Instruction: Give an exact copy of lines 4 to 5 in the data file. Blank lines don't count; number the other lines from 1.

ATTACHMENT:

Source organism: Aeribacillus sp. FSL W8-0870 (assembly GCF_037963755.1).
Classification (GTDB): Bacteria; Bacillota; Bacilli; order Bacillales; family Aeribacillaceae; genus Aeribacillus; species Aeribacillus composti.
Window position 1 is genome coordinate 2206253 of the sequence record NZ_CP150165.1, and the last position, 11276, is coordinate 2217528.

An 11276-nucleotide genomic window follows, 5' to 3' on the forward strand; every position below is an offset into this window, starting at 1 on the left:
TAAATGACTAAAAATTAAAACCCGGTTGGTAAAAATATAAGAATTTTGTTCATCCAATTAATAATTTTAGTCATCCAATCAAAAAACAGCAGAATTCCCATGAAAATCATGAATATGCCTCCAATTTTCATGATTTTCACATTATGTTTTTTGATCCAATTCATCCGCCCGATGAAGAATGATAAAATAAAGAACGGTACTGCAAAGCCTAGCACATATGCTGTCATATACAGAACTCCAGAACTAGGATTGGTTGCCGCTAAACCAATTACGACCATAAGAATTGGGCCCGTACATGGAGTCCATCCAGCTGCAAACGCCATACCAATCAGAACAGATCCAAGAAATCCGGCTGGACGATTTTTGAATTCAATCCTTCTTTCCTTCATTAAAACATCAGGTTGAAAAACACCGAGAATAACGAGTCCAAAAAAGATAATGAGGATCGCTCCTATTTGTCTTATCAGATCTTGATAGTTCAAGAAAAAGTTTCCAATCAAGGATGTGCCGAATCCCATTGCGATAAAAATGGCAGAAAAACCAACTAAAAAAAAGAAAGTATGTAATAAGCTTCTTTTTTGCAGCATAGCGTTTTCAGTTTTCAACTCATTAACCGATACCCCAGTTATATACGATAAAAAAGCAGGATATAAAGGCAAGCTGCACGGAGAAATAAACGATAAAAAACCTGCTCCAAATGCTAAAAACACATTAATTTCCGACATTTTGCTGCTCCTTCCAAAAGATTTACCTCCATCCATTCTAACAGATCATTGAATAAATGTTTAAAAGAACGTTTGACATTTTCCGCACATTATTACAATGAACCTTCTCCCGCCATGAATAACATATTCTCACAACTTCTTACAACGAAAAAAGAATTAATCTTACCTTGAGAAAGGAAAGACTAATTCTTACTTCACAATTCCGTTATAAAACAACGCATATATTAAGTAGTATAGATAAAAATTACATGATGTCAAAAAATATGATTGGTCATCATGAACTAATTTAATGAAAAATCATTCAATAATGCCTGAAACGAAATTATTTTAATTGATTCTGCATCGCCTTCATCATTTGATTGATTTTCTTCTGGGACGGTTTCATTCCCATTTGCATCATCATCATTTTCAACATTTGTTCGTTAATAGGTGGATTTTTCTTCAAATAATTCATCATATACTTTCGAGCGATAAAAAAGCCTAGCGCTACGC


An 11276-nucleotide genomic window follows, 5' to 3' on the forward strand; every position below is an offset into this window, starting at 1 on the left:
TAAATGACTAAAAATTAAAACCCGGTTGGTAAAAATATAAGAATTTTGTTCATCCAATTAATAATTTTAGTCATCCAATCAAAAAACAGCAGAATTCCCATGAAAATCATGAATATGCCTCCAATTTTCATGATTTTCACATTATGTTTTTTGATCCAATTCATCCGCCCGATGAAGAATGATAAAATAAAGAACGGTACTGCAAAGCCTAGCACATATGCTGTCATATACAGAACTCCAGAACTAGGATTGGTTGCCGCTAAACCAATTACGACCATAAGAATTGGGCCCGTACATGGAGTCCATCCAGCTGCAAACGCCATACCAATCAGAACAGATCCAAGAAATCCGGCTGGACGATTTTTGAATTCAATCCTTCTTTCCTTCATTAAAACATCAGGTTGAAAAACACCGAGAATAACGAGTCCAAAAAAGATAATGAGGATCGCTCCTATTTGTCTTATCAGATCTTGATAGTTCAAGAAAAAGTTTCCAATCAAGGATGTGCCGAATCCCATTGCGATAAAAATGGCAGAAAAACCAACTAAAAAAAAGAAAGTATGTAATAAGCTTCTTTTTTGCAGCATAGCGTTTTCAGTTTTCAACTCATTAACCGATACCCCAGTTATATACGATAAAAAAGCAGGATATAAAGGCAAGCTGCACGGAGAAATAAACGATAAAAAACCTGCTCCAAATGCTAAAAACACATTAATTTCCGACATTTTGCTGCTCCTTCCAAAAGATTTACCTCCATCCATTCTAACAGATCATTGAATAAATGTTTAAAAGAACGTTTGACATTTTCCGCACATTATTACAATGAACCTTCTCCCGCCATGAATAACATATTCTCACAACTTCTTACAACGAAAAAAGAATTAATCTTACCTTGAGAAAGGAAAGACTAATTCTTACTTCACAATTCCGTTATAAAACAACGCATATATTAAGTAGTATAGATAAAAATTACATGATGTCAAAAAATATGATTGGTCATCATGAACTAATTTAATGAAAAATCATTCAATAATGCCTGAAACGAAATTATTTTAATTGATTCTGCATCGCCTTCATCATTTGATTGATTTTCTTCTGGGACGGTTTCATTCCCATTTGCATCATCATCATTTTCAACATTTGTTCGTTAATAGGTGGATTTTTCTTCAAATAATTCATCATATACTTTCGAGCGATAAAAAAGCCTAGCGCTACGC